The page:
Occupational exposure limits

Exposure limits can be expressed as ceiling limits, a maximal value, short-term exposure limits (STEL), a 15-minute exposure limit or an 8-hour time-weighted average limit (TWA). Below is a sampling, not exhaustive, as less common isocyanates also have specific limits within the United States, and in some regions there are limits on total isocyanate, which recognizes some of the uncertainty regarding the safety of mixtures of chemicals as compared to pure chemical exposures. For example, while there is no OEL for HDI, NIOSH has a REL of 5 ppb for an 8-hour TWA and a ceiling limit of 20 ppb, consistent with the recommendations for MDI.[46]

Methylene bisphenyl isocyanate (MDI)
Organization (region) Standard Value
OSHA (USA) Ceiling limit 20 ppb[47]
NIOSH (USA) Recommended exposure limit (REL) – ceiling limit 20 ppb[48]
NIOSH (USA) Recommended exposure limit (REL) – TWA 5 ppb[48]
ACGIH (USA) Threshold limit value (TLV) 5 ppb[49]
Safe Work (Australia) All isocyanates – TWA 0.02 mg/m3[50] (approximately 2.5 ppb for comparison)
Safe Work (Australia) All isocyanates – STEL 0.07 mg/m3[50] (approximately 10 ppb for comparison)
Heath & Safety Executive (UK) All isocyanates – TWA 0.02 mg/m3[51]
Heath & Safety Executive (UK) All isocyanates – STEL 0.07 mg/m3[51]
Toluene-2,4-diisocyanate (TDI)
Organization (region) Standard Value
OSHA (USA) Ceiling limit 20 ppb[47]
NIOSH (USA) Recommended exposure limit (REL) [none][52]
ACGIH (USA) Threshold limit value (TLV) 5 ppb[49]
ACGIH (USA) Ceiling limit 20 ppb[49]


United States

The Occupational Safety and Health Administration (OSHA) is the regulatory body covering worker safety. OSHA puts forth permissible exposure limit (PEL) 20 ppb for MDI and detailed technical guidance on exposure assessment.[42]

The National Institutes of Health (NIOSH) is the agency responsible for providing the research and recommendations regarding workplace safety, while OSHA is more of an enforcement body. NIOSH is responsible for producing the science that can result in recommended exposure limits (REL), which can be lower than the PEL. OSHA is tasked with enforcement and defending the enforceable limits (PELs). In 1992, when OSHA reduced the PEL for TDI to the NIOSH REL, the PEL reduction was challenged in court, and the reduction was reversed.[53]

The Environmental Protection Agency (EPA) is also involved in the regulation of isocyanates with regard to the environment and also non-worker persons that might be exposed.[54]

The American Conference of Governmental Industrial Hygienists (ACGIH) is a non-government organization that publishes guidance known as threshold limit values (TLV)[53] for chemicals based research as constant work exposure level without ill-effect[clarify]. The TLV is not an OSHA-enforceable value, unless the PEL is the same.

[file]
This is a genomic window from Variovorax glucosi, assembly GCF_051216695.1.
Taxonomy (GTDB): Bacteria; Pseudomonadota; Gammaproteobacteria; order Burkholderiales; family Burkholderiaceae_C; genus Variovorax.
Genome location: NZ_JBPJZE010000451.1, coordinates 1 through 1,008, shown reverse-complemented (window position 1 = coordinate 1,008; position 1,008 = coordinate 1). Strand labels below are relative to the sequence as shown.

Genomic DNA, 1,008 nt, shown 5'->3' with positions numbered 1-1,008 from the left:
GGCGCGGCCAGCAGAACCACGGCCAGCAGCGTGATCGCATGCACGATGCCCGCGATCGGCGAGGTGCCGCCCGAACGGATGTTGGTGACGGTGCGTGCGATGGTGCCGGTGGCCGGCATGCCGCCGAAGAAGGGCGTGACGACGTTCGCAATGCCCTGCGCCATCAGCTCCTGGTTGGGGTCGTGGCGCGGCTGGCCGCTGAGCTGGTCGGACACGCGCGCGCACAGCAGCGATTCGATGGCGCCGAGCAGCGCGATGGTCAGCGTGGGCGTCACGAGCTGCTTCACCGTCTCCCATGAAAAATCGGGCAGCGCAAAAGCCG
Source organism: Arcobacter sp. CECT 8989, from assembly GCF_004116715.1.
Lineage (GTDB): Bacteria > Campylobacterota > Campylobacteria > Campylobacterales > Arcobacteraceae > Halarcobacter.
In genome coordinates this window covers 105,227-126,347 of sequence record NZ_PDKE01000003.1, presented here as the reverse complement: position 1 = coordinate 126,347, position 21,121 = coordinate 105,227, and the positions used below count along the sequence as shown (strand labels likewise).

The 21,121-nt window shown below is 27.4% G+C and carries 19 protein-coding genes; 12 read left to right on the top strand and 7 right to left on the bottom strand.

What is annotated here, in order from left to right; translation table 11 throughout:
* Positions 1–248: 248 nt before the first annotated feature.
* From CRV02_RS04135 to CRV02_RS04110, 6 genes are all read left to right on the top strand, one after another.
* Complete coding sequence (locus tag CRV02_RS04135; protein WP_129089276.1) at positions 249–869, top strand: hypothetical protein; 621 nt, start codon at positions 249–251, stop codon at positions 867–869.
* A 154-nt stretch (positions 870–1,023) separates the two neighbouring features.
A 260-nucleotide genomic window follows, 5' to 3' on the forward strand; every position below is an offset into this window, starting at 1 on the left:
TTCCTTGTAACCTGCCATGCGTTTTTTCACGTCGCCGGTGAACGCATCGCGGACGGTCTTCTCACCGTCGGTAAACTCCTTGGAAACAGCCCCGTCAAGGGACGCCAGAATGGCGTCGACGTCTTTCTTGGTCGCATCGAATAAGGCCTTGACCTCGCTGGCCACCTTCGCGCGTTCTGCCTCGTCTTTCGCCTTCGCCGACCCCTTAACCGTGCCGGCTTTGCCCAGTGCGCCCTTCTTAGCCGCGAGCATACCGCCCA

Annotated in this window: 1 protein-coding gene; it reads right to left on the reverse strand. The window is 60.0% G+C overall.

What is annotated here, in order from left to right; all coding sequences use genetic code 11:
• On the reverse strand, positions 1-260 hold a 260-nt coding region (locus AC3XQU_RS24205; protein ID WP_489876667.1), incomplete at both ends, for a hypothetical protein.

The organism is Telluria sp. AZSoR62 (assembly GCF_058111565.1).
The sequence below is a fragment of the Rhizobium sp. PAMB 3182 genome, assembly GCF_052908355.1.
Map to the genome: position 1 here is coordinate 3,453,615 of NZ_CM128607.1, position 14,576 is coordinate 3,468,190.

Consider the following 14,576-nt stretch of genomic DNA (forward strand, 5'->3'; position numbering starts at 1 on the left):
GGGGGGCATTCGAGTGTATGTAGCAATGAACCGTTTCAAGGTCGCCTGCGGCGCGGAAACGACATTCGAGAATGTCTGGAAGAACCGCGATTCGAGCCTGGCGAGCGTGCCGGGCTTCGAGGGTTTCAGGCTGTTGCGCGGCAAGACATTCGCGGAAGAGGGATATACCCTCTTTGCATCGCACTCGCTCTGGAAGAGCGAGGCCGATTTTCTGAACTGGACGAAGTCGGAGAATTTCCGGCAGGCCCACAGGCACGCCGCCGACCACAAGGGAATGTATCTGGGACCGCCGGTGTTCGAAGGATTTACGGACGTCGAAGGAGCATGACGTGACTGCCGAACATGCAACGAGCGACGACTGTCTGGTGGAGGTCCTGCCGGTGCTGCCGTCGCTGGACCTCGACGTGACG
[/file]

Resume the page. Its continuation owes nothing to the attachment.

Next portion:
European Union

The European Chemicals Agency (ECHA) provides regulatory oversight of chemicals used within the European Union.[55] ECHA has been implementing policy aimed at limiting worker exposure through elimination by lower allowable concentrations in products and mandatory worker training, an administrative control.[56] Within the European Union, many nations set their own occupational exposure limits for isocyanates.

International groups

The United Nations, through the World Health Organization (WHO) together with the International Labour Organization (ILO) and United Nations Environment Programme (UNEP), collaborate on the International Programme on Chemical Safety (IPCS) to publish summary documents on chemicals. The IPCS published one such document in 2000 summarizing the status of scientific knowledge on MDI.[57]

The IARC evaluates the hazard data on chemicals and assigns a rating on the risk of carcinogenesis. In the case of TDI, the final evaluation is possibly carcinogenic to humans (Group 2B).[58] For MDI, the final evaluation is not classifiable as to its carcinogenicity to humans (Group 3).[59]

The International Isocyanate Institute is an international industry consortium that seeks promote the safe utilization of isocyanates by promulgating best practices.[60]

See also


  1. 1.0 1.1 1.2 Christian Six, Frank Richter (2005). "Isocyanates, Organic". Ullmann's Encyclopedia of Industrial Chemistry. Weinheim: Wiley-VCH. doi:10.1002/14356007.a14_611. ISBN 978-3527306732.{{cite book}}: CS1 maint: uses authors parameter (link)
  2. Byrn, Marianne P.; Curtis, Carol J.; Hsiou, Yu; Khan, Saeed I.; Sawin, Philip A.; Tendick, S. Kathleen; Terzis, Aris; Strouse, Charles E. (1993). "Porphyrin sponges: conservative of host structure in over 200 porphyrin-based lattice clathrates". Journal of the American Chemical Society. American Chemical Society (ACS). 115 (21): 9480–9497. doi:10.1021/ja00074a013. ISSN 0002-7863.
  3. Li, Zhen; Mayer, Robert J.; Ofial, Armin R.; Mayr, Herbert (2020-04-27). "From Carbodiimides to Carbon Dioxide: Quantification of the Electrophilic Reactivities of Heteroallenes". Journal of the American Chemical Society. 142 (18): 8383–8402. doi:10.1021/jacs.0c01960. PMID 32338511.
  4. Coleman, M.M.; Painter, P. (2019). Fundamentals of Polymer Science: An Introductory Text, Second Edition. CRC Press. p. 39. ISBN 978-1-351-44639-6. Archived from the original on 2021-08-28. Retrieved 2021-06-20.
  5. Campbell, T. W.; Monagle, J. J. (1963). "Diphenylcarbodiimide". Organic Syntheses. 43: 31. doi:10.15227/orgsyn.043.0031.
  6. Archived 2006-09-11 at the Wayback Machine, Ch20Handout, University of Massachusetts Boston